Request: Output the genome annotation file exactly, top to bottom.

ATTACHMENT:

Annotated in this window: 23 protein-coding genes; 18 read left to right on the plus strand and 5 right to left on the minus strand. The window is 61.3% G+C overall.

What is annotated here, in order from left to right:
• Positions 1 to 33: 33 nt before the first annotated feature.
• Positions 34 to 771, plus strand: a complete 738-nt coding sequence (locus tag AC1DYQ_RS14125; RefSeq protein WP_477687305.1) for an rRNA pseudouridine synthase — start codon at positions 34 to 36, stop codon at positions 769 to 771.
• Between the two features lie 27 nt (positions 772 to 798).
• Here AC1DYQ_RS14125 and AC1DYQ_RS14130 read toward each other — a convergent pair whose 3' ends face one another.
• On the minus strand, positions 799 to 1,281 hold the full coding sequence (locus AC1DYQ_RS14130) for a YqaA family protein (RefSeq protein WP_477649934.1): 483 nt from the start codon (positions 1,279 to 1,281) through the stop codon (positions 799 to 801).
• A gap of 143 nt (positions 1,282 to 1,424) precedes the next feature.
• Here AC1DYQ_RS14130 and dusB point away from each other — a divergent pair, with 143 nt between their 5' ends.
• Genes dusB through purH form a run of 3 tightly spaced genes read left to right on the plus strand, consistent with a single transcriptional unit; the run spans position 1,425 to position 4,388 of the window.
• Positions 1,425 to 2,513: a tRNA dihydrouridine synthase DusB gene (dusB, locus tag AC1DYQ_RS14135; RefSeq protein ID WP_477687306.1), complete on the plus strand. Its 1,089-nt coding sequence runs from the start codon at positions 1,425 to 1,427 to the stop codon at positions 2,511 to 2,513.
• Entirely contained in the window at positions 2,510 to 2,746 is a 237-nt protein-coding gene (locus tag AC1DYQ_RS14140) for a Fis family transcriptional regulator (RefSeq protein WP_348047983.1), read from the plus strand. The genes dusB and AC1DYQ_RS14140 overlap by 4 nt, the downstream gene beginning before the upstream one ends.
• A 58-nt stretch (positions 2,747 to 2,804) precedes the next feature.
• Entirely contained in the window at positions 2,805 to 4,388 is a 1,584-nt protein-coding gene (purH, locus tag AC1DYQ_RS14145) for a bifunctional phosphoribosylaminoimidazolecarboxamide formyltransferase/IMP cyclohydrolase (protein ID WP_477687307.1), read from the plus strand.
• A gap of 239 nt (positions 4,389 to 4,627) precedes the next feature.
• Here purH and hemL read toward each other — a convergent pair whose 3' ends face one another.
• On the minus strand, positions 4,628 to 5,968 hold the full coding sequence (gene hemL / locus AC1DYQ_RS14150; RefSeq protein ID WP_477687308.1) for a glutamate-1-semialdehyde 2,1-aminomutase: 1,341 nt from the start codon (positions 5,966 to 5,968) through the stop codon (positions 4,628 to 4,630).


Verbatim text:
Annotated in this window: 23 protein-coding genes; 18 read left to right on the plus strand and 5 right to left on the minus strand. The window is 61.3% G+C overall.

What is annotated here, in order from left to right:
• Positions 1 to 33: 33 nt before the first annotated feature.
• Positions 34 to 771, plus strand: a complete 738-nt coding sequence (locus tag AC1DYQ_RS14125; RefSeq protein WP_477687305.1) for an rRNA pseudouridine synthase — start codon at positions 34 to 36, stop codon at positions 769 to 771.
• Between the two features lie 27 nt (positions 772 to 798).
• Here AC1DYQ_RS14125 and AC1DYQ_RS14130 read toward each other — a convergent pair whose 3' ends face one another.
• On the minus strand, positions 799 to 1,281 hold the full coding sequence (locus AC1DYQ_RS14130) for a YqaA family protein (RefSeq protein WP_477649934.1): 483 nt from the start codon (positions 1,279 to 1,281) through the stop codon (positions 799 to 801).
• A gap of 143 nt (positions 1,282 to 1,424) precedes the next feature.
• Here AC1DYQ_RS14130 and dusB point away from each other — a divergent pair, with 143 nt between their 5' ends.
• Genes dusB through purH form a run of 3 tightly spaced genes read left to right on the plus strand, consistent with a single transcriptional unit; the run spans position 1,425 to position 4,388 of the window.
• Positions 1,425 to 2,513: a tRNA dihydrouridine synthase DusB gene (dusB, locus tag AC1DYQ_RS14135; RefSeq protein ID WP_477687306.1), complete on the plus strand. Its 1,089-nt coding sequence runs from the start codon at positions 1,425 to 1,427 to the stop codon at positions 2,511 to 2,513.
• Entirely contained in the window at positions 2,510 to 2,746 is a 237-nt protein-coding gene (locus tag AC1DYQ_RS14140) for a Fis family transcriptional regulator (RefSeq protein WP_348047983.1), read from the plus strand. The genes dusB and AC1DYQ_RS14140 overlap by 4 nt, the downstream gene beginning before the upstream one ends.
• A 58-nt stretch (positions 2,747 to 2,804) precedes the next feature.
• Entirely contained in the window at positions 2,805 to 4,388 is a 1,584-nt protein-coding gene (purH, locus tag AC1DYQ_RS14145) for a bifunctional phosphoribosylaminoimidazolecarboxamide formyltransferase/IMP cyclohydrolase (protein ID WP_477687307.1), read from the plus strand.
• A gap of 239 nt (positions 4,389 to 4,627) precedes the next feature.
• Here purH and hemL read toward each other — a convergent pair whose 3' ends face one another.
• On the minus strand, positions 4,628 to 5,968 hold the full coding sequence (gene hemL / locus AC1DYQ_RS14150; RefSeq protein ID WP_477687308.1) for a glutamate-1-semialdehyde 2,1-aminomutase: 1,341 nt from the start codon (positions 5,966 to 5,968) through the stop codon (positions 4,628 to 4,630).